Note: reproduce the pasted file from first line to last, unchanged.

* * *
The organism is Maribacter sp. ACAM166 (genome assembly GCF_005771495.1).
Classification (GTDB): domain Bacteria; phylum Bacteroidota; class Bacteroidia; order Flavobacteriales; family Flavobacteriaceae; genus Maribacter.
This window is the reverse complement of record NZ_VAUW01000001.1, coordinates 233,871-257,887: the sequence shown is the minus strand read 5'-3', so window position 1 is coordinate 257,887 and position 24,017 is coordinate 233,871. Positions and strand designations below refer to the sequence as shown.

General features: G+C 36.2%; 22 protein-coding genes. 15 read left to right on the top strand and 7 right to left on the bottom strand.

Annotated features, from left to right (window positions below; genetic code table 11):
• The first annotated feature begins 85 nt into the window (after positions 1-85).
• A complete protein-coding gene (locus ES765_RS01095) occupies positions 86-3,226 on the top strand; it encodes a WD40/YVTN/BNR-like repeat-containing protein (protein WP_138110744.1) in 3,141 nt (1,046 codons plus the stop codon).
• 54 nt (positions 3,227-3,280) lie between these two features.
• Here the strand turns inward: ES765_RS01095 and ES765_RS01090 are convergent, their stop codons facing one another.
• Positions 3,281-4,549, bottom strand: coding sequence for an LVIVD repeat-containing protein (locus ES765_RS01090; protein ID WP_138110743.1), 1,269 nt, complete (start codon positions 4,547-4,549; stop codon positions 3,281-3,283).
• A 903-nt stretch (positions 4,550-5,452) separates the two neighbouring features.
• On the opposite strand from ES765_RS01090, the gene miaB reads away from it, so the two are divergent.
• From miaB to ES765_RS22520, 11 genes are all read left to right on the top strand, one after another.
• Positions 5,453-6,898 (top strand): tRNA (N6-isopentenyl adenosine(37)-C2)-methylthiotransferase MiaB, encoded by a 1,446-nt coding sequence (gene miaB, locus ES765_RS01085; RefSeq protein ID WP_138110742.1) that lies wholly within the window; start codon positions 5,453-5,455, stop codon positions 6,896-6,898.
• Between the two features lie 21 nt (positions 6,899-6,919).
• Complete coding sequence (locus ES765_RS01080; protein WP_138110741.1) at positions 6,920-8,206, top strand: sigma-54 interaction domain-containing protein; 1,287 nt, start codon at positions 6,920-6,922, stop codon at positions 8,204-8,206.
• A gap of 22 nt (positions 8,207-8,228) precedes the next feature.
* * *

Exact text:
The organism is Maribacter sp. ACAM166 (genome assembly GCF_005771495.1).
Classification (GTDB): domain Bacteria; phylum Bacteroidota; class Bacteroidia; order Flavobacteriales; family Flavobacteriaceae; genus Maribacter.
This window is the reverse complement of record NZ_VAUW01000001.1, coordinates 233,871-257,887: the sequence shown is the minus strand read 5'-3', so window position 1 is coordinate 257,887 and position 24,017 is coordinate 233,871. Positions and strand designations below refer to the sequence as shown.

General features: G+C 36.2%; 22 protein-coding genes. 15 read left to right on the top strand and 7 right to left on the bottom strand.

Annotated features, from left to right (window positions below; genetic code table 11):
• The first annotated feature begins 85 nt into the window (after positions 1-85).
• A complete protein-coding gene (locus ES765_RS01095) occupies positions 86-3,226 on the top strand; it encodes a WD40/YVTN/BNR-like repeat-containing protein (protein WP_138110744.1) in 3,141 nt (1,046 codons plus the stop codon).
• 54 nt (positions 3,227-3,280) lie between these two features.
• Here the strand turns inward: ES765_RS01095 and ES765_RS01090 are convergent, their stop codons facing one another.
• Positions 3,281-4,549, bottom strand: coding sequence for an LVIVD repeat-containing protein (locus ES765_RS01090; protein ID WP_138110743.1), 1,269 nt, complete (start codon positions 4,547-4,549; stop codon positions 3,281-3,283).
• A 903-nt stretch (positions 4,550-5,452) separates the two neighbouring features.
• On the opposite strand from ES765_RS01090, the gene miaB reads away from it, so the two are divergent.
• From miaB to ES765_RS22520, 11 genes are all read left to right on the top strand, one after another.
• Positions 5,453-6,898 (top strand): tRNA (N6-isopentenyl adenosine(37)-C2)-methylthiotransferase MiaB, encoded by a 1,446-nt coding sequence (gene miaB, locus ES765_RS01085; RefSeq protein ID WP_138110742.1) that lies wholly within the window; start codon positions 5,453-5,455, stop codon positions 6,896-6,898.
• Between the two features lie 21 nt (positions 6,899-6,919).
• Complete coding sequence (locus ES765_RS01080; protein WP_138110741.1) at positions 6,920-8,206, top strand: sigma-54 interaction domain-containing protein; 1,287 nt, start codon at positions 6,920-6,922, stop codon at positions 8,204-8,206.
• A gap of 22 nt (positions 8,207-8,228) precedes the next feature.